BRITISH manufacturing output surged in August continuing a four-month upward trend and breaking a 16-year record, official data showed yesterday, easing fears the economy is on the verge of a sharp downturn.
The Office of National Statistics (ONS) said output increased 0.3 per cent in August taking the annual growth rate to six per cent, the strongest annual rate since the end of 1994.
Ten out of the 13 manufacturing sectors reported growth. Industrial production, which includes mining and utilities, rose 0.3 per cent in August, taking the annual growth rate to 4.2 per cent – a rate of increase also not seen since 1994.
The largest increases in output were in the machinery and equipment industries, where output rose by 16 per cent year-on-year and the food, drink and tobacco industries which saw a year-on-year increase in output of 7.7 per cent. The ONS data showed only electricity, gas and water output as declining slightly by 0.2 per cent.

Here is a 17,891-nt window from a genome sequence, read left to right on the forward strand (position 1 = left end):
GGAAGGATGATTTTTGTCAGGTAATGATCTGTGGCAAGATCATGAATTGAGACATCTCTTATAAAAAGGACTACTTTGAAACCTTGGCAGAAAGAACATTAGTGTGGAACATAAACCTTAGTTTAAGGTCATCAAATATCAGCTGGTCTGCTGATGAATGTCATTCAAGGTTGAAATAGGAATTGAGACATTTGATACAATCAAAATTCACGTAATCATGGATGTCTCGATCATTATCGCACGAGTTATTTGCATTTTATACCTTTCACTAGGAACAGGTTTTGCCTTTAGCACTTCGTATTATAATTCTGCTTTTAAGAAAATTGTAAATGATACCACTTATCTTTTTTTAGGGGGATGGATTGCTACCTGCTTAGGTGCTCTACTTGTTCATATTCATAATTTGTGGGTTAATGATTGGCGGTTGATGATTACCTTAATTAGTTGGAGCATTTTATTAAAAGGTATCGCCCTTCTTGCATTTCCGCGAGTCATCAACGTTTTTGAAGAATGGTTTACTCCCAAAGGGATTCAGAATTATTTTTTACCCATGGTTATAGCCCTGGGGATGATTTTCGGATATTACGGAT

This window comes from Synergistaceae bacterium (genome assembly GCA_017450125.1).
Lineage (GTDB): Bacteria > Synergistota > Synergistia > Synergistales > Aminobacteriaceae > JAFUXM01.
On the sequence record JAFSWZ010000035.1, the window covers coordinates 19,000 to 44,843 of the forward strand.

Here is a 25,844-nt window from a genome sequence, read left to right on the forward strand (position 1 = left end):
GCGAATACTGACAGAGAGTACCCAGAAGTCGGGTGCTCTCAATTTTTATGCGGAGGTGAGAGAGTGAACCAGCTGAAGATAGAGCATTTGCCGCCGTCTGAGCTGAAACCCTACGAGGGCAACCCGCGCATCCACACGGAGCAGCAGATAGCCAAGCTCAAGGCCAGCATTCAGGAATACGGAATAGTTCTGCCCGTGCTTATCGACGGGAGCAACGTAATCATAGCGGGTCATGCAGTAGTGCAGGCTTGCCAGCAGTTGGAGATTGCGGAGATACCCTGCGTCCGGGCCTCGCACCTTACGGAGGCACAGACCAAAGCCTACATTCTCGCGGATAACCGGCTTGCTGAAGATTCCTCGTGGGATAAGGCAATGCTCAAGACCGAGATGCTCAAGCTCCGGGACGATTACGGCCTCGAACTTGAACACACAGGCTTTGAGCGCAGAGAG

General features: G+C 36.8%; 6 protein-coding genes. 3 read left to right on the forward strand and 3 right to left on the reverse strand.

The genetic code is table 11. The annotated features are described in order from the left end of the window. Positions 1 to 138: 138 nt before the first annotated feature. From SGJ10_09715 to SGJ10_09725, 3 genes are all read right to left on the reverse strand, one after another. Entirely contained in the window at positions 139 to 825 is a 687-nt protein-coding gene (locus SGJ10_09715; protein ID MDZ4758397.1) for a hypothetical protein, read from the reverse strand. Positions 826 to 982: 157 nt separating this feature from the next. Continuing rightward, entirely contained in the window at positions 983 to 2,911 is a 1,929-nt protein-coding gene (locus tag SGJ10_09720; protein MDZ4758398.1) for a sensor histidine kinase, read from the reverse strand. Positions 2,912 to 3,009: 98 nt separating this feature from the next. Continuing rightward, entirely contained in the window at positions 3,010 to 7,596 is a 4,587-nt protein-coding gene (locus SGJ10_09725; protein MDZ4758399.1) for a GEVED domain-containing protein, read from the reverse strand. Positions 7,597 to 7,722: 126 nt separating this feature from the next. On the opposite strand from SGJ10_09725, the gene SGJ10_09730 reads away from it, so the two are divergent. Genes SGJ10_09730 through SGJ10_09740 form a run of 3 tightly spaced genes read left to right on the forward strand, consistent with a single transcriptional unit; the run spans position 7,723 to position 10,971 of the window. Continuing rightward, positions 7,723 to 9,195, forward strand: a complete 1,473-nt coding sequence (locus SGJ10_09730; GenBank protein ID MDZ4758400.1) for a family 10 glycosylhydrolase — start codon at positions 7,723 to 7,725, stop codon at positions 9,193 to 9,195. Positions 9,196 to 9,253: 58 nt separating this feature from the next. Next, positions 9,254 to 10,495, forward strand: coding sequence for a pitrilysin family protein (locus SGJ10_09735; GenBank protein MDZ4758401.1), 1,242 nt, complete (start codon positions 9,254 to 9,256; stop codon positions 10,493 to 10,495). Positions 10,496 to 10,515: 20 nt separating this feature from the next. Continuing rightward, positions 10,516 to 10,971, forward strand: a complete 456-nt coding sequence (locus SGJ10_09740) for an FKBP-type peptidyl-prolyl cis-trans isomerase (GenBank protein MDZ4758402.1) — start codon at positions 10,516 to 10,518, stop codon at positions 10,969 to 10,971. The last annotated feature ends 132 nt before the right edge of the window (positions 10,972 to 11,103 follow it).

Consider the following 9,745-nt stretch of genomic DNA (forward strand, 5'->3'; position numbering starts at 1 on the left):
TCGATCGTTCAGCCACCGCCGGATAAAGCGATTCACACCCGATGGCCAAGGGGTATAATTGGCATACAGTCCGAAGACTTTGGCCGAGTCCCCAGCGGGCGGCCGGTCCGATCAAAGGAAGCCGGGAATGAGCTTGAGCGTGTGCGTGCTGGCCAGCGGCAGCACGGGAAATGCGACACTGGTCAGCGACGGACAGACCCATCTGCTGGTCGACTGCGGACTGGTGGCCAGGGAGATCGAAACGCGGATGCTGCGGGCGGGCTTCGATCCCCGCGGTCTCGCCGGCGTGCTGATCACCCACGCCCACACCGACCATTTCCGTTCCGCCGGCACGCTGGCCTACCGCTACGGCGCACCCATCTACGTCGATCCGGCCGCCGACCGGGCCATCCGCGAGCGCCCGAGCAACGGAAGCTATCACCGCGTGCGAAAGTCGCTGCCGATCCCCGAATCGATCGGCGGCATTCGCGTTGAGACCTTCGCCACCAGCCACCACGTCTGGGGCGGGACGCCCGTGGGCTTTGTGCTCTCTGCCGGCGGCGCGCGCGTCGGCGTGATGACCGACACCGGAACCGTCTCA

But economists were cautious about the significance of the figures for interpreting the strength of the economy.
“These are good readings to be honest, but still it’s going to take a long time for output more generally in the UK to get back to its peak level,” said George Buckley, economist at Deutsche Bank.
Peter Dixon, economist at Commerzbank added: “The figures are slightly ahead of the consensus view now because they are somewhat backward looking.”
“How strong output activity will look in the future will depend on how well the global economy recovers. There’s a lot of concern it is losing momentum,” added Dixon.